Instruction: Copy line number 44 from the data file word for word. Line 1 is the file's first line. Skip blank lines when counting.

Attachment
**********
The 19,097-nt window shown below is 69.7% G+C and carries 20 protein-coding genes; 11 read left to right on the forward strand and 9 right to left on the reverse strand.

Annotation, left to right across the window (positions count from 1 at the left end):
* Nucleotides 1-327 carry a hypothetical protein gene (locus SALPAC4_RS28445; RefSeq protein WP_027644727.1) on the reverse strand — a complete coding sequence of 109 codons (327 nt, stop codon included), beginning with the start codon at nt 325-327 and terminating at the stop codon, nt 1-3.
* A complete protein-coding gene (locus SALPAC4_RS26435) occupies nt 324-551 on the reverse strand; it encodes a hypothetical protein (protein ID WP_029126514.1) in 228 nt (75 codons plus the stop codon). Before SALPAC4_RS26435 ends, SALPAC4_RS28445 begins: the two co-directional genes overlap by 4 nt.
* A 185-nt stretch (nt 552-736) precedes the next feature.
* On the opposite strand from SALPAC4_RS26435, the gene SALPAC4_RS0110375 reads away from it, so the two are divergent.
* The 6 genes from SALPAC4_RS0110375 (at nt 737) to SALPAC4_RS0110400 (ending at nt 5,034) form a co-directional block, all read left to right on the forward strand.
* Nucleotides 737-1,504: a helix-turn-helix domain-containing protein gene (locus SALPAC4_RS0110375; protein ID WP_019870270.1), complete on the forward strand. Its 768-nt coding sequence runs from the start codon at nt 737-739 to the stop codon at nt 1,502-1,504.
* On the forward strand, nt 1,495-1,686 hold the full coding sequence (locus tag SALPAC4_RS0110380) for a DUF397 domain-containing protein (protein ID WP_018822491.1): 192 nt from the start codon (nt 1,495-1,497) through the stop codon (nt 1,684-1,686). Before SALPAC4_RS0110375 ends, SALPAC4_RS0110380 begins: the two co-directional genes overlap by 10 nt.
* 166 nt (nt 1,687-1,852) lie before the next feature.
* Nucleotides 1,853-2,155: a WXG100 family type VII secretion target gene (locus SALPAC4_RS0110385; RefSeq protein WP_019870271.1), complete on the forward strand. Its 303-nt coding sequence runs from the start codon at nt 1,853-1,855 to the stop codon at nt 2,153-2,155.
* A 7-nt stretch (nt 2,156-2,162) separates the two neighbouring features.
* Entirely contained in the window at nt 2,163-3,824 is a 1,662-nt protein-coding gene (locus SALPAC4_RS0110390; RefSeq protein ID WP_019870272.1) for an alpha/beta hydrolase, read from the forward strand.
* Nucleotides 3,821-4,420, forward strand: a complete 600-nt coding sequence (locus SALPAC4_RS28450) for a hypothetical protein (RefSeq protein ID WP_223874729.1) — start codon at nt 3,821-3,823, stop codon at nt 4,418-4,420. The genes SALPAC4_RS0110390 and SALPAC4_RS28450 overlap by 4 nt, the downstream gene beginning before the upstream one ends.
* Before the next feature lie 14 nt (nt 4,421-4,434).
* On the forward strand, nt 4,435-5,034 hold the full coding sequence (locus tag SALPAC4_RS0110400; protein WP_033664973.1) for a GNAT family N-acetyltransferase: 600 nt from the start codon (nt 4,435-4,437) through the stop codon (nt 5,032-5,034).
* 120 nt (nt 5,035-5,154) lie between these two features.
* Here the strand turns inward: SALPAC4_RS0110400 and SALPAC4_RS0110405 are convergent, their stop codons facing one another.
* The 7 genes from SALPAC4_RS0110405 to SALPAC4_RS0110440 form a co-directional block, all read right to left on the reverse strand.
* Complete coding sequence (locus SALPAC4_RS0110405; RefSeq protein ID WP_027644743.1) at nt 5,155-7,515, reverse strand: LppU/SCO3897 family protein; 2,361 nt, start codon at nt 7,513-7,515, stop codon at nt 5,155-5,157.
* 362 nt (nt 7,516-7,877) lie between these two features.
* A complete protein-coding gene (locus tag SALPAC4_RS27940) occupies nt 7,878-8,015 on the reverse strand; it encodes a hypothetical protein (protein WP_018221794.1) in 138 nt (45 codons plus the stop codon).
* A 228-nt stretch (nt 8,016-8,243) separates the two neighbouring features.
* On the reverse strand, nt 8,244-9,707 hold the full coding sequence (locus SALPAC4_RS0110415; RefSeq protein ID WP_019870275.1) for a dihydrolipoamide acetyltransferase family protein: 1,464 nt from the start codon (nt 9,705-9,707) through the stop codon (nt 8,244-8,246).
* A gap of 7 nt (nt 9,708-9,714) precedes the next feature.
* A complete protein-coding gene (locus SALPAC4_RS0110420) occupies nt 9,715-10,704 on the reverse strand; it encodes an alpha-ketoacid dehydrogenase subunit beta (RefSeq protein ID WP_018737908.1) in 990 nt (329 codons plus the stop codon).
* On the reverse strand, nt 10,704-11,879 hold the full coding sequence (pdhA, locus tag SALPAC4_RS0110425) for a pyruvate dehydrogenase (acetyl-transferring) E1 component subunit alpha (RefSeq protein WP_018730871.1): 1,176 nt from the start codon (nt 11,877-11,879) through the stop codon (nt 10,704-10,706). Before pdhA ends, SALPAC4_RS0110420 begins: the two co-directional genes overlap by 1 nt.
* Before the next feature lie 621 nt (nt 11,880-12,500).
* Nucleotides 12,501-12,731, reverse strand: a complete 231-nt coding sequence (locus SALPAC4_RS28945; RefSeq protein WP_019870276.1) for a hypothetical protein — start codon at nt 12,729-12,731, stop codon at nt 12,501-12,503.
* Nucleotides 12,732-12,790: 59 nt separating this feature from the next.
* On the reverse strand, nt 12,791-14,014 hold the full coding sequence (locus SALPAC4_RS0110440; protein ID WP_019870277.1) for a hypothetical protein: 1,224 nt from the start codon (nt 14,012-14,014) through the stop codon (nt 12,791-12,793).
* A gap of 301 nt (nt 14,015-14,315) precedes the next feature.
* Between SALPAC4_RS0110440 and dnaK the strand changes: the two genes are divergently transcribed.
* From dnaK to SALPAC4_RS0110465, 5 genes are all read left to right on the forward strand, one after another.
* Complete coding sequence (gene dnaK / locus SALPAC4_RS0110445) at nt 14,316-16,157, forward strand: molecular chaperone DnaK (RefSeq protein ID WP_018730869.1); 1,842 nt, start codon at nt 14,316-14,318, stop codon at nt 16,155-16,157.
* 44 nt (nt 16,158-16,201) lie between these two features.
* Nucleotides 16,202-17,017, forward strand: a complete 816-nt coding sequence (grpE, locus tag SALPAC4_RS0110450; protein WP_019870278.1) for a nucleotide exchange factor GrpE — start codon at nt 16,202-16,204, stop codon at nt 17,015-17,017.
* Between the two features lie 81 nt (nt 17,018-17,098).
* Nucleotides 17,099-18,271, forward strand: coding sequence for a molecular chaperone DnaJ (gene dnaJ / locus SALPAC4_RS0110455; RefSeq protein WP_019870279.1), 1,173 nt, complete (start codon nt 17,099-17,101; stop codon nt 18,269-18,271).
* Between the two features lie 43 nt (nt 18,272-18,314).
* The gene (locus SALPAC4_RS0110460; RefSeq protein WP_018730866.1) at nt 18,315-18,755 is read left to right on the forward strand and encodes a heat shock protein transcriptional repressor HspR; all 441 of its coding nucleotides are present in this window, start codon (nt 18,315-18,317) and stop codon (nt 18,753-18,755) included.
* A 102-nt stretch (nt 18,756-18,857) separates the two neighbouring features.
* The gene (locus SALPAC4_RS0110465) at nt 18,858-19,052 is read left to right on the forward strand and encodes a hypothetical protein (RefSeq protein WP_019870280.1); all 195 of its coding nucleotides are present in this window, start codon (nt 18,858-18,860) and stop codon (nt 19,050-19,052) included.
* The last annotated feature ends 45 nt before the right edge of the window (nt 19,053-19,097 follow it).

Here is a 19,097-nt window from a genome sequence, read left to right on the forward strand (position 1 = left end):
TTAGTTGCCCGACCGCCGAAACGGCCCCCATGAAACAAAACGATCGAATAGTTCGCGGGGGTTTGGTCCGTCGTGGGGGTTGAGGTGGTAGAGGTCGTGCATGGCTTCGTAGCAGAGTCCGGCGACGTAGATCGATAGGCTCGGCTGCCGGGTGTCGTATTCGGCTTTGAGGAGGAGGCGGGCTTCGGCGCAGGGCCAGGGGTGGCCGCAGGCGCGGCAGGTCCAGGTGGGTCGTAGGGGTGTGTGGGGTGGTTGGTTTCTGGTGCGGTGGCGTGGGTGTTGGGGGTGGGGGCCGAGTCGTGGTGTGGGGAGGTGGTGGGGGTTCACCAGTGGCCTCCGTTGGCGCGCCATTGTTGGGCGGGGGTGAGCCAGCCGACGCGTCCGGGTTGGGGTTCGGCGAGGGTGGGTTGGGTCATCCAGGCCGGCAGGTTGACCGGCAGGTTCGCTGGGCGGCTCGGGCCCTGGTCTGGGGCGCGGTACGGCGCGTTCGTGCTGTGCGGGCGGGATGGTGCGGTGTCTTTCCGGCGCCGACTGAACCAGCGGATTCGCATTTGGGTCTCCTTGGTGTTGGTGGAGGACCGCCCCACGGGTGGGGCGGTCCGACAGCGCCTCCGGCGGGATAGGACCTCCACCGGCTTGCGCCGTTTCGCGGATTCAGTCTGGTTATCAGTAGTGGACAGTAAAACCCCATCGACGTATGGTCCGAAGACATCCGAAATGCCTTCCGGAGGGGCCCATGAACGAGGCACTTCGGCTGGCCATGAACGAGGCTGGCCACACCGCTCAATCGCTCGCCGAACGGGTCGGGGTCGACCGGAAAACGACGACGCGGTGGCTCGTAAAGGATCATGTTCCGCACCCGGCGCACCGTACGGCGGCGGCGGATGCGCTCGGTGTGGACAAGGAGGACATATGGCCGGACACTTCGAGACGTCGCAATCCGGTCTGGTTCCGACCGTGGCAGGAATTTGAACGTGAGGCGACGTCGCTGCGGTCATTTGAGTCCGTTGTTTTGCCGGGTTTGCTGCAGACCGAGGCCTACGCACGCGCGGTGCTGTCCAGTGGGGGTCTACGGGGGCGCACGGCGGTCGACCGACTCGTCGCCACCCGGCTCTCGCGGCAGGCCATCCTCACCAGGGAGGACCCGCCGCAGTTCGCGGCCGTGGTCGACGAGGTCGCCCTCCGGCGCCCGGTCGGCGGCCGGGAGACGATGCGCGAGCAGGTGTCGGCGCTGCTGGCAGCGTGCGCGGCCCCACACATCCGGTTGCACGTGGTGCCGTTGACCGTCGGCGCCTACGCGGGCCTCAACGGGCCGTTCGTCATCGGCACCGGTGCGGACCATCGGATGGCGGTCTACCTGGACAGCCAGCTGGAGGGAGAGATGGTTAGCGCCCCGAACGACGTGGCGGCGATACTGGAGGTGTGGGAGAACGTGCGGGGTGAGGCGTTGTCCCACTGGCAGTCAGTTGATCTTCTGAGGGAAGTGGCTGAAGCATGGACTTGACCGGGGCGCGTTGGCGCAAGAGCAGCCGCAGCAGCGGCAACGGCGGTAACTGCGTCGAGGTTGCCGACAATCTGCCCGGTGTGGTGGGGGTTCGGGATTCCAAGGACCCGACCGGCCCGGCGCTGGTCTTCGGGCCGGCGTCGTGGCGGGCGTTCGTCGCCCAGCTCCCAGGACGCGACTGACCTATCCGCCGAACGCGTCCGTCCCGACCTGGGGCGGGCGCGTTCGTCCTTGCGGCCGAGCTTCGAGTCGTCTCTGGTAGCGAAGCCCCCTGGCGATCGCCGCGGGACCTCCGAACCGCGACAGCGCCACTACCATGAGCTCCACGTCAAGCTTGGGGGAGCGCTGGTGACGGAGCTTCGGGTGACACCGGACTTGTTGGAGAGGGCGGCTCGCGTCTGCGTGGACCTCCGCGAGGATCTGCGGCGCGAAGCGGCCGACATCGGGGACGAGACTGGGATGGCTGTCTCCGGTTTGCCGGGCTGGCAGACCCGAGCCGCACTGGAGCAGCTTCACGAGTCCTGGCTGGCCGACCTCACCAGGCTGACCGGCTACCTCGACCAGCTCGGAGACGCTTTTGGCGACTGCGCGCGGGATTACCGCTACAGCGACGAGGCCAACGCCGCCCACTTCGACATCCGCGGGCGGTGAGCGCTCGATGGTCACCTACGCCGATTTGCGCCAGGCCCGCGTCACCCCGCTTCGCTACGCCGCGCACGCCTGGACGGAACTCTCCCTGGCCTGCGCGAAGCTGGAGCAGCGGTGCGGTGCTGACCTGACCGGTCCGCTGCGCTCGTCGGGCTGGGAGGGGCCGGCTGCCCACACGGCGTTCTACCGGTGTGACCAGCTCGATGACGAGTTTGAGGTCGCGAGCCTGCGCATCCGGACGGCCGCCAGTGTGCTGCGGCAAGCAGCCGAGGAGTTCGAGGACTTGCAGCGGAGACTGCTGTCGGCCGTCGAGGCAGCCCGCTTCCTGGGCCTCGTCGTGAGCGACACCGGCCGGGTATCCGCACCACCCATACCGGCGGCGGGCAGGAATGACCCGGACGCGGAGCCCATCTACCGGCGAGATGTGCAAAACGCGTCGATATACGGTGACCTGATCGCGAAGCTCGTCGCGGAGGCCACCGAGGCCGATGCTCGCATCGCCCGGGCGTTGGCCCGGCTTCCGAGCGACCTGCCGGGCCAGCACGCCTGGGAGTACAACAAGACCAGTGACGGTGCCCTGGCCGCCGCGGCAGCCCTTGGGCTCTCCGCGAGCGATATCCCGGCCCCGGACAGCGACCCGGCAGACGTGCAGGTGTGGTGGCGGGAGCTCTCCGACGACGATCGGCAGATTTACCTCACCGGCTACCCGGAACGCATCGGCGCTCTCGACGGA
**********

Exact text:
* The last annotated feature ends 45 nt before the right edge of the window (nt 19,053-19,097 follow it).